Celebrating a life in music

Friday, June 3, 2005
Members of the Leiner family and the Melroys -- from left, Jordan Leiner, Angie Leiner, Noah Leiner, Gregg Hopkins, Sally Leiner and Michael Enderle -- see this weekend's festival as a fitting tribute to a lost friend, husband and father.

One of the biggest music festivals of the season will take place in Scott City Park Saturday.

This festival won't be about the bottom dollar or promoting bands. Instead it will be about celebrating the life of one of Southeast Missouri's most successful musicians -- Randy Leiner -- and building on the legacy he left behind.

The Randy Leiner Memorial Music Festival and Scholarship Benefit will feature six bands from 2 to 9 p.m., culminating in a musical tribute to the late Scott City native who founded The Melroys and fronted them to independent label Americana success before his untimely death in February.

Featured acts at the seven-hour event will include The Gordons; The Chimes of Freedom and Friends, a group of musicians who played with Randy Leiner in his high school garage band called The Chimes of Freedom; 13th Floor; Common Thread; Bruce Zimmerman and the Water Street Band; The Leiner Brothers Band, a group made of up Leiner's sons Jordan and Noah and his wife Sally; and The Melroys, which Jordan has fronted after his father's death with bassist Gregg Hopkins and drummer Mike Enderle.

The musicians and workers at the festival have all volunteered their time to help raise money for a scholarship in Leiner's name at Southeast Missouri State University that will help an artistically inclined high school senior, preferably a songwriter, from Cape Girardeau County or Scott County attend college.

Those who knew Leiner said the scholarship is a fitting tribute.

"He'd try to encourage anybody who had a love for music and love for playing," said Steve McPheeters, one of the festival's organizers. McPheeters was a close friend of Leiner's and played with him in The Chimes of Freedom.

So far $7,000 has been raised from sponsors and contributors to go toward the scholarship fund, which is a great number, said McPheeters. At least $10,000 is needed to endow the scholarship at the university, he said.

"It's the people who come out and pay the $10 minimum donation who will make the difference," McPheeters said. "If a few hundred people turn out we'll not only have a good time but we'll have enough money to endow the scholarship."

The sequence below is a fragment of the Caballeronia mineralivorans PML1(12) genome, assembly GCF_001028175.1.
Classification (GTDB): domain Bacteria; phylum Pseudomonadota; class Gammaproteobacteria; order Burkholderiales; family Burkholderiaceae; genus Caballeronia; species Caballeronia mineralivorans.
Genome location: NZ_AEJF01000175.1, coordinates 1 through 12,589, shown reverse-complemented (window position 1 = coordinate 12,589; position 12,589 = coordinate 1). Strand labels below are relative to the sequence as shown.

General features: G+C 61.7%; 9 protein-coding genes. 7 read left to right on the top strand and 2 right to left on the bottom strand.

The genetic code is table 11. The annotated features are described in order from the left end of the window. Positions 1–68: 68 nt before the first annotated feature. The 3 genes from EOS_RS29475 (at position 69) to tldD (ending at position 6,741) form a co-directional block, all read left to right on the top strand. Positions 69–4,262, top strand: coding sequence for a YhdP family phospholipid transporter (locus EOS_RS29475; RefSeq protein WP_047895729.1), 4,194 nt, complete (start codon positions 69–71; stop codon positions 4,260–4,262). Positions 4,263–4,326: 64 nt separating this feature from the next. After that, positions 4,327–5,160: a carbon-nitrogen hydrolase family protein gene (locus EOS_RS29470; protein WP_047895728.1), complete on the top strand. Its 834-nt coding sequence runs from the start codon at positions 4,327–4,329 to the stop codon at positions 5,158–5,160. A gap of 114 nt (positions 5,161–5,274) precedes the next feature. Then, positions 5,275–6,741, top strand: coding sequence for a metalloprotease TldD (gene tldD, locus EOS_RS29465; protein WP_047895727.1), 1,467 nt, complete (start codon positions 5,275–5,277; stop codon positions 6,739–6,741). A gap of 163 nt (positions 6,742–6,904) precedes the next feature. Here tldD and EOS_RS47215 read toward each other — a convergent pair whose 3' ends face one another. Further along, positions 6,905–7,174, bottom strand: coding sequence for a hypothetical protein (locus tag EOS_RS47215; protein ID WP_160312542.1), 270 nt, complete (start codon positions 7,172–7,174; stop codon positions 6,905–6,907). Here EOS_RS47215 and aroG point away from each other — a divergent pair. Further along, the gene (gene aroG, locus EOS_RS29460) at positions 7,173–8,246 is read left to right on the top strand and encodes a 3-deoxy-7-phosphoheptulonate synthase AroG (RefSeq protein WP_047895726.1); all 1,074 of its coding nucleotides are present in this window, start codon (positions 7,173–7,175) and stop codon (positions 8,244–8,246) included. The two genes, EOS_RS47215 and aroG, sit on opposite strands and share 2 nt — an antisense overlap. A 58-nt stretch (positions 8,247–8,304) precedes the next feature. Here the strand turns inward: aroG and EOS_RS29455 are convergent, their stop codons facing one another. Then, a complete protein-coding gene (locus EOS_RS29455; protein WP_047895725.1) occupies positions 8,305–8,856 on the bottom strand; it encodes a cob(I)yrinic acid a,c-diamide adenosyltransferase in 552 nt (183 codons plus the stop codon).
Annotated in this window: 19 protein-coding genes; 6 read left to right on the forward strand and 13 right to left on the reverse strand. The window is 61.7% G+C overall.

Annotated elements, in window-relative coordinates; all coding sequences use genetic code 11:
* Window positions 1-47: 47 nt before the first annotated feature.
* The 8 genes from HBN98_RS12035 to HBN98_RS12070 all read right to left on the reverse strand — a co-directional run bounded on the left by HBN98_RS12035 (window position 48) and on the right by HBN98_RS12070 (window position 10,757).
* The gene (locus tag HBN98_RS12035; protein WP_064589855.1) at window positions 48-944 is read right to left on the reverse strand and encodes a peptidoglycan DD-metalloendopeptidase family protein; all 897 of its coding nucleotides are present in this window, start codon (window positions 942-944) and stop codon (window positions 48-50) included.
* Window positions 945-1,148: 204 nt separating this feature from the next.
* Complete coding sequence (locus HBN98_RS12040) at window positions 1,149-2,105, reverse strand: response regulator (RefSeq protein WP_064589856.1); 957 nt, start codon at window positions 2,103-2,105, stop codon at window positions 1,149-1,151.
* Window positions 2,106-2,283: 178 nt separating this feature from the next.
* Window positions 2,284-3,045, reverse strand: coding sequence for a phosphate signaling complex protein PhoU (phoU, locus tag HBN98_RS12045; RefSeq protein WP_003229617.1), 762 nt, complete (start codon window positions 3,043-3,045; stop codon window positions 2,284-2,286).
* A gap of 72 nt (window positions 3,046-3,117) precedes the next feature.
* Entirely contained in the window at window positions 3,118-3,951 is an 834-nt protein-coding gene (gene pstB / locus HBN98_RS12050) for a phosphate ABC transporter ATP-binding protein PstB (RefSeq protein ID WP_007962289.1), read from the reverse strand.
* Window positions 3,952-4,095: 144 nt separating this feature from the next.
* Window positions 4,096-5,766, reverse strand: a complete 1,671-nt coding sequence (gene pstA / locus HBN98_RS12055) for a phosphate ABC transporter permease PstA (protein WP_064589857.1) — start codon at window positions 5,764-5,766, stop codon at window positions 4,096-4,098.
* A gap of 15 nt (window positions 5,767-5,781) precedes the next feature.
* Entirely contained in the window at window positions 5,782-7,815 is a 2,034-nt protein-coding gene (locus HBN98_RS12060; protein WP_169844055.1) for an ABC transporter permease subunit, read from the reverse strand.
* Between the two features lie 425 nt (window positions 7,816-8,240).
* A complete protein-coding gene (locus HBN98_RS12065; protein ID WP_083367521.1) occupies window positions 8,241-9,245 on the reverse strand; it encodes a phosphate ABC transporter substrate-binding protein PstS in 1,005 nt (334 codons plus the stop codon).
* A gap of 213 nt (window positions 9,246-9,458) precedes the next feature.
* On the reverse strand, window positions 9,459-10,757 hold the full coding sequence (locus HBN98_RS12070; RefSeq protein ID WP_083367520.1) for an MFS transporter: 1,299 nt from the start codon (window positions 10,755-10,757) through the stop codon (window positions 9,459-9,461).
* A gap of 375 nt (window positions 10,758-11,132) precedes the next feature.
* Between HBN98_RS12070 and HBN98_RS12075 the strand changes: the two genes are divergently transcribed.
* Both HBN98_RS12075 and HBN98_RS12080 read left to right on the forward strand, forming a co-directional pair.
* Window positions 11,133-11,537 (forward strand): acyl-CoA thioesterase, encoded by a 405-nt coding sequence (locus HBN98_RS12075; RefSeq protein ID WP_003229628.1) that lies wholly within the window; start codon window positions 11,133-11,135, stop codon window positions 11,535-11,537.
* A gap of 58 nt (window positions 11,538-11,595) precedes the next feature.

All proceeds from food, drinks, CDs and T-shirts sold at the event will go toward the scholarshp fund.

Leiner's fans will get a chance to hear four decades of his music since his time with the Chimes of Freedom.

"People will be amazed at some of the songs he wrote when he was just 16 or 17 years old," McPheeters said. "He was just an amazing lyricist."

The festival will be touching for Leiner's friends, and for his family most of all. While it will be a celebration of his life and focused on having a good time, there will be some sadness, said Jordan.

"I would not be surprised if I was overwhelmed," said Jordan. "It will be a very emotional performance."

The Leiner family is glad to have the event, seeing it as a kind of therapy in the aftermath of the tragic death, said Jordan.

Immediately following the festival, attendees are encouraged to go to Schock's Place for a Tunes and Tacos party, an event that Leiner used to hold to celebrate food and music.

And McPheeters said the festival will go on rain or shine, since the park has a large pavilion to accommodate the event in case of rain.

Tickets are available at Shivelbine's Music, Kohlfeld Distributing, C.P. McGinty Jewelers, Broussard's and Capaha Bank in Cape Girardeau and at the city hall in Scott City.

Those who can't attend but wish to donate can do so with an account set up at Capaha Bank.


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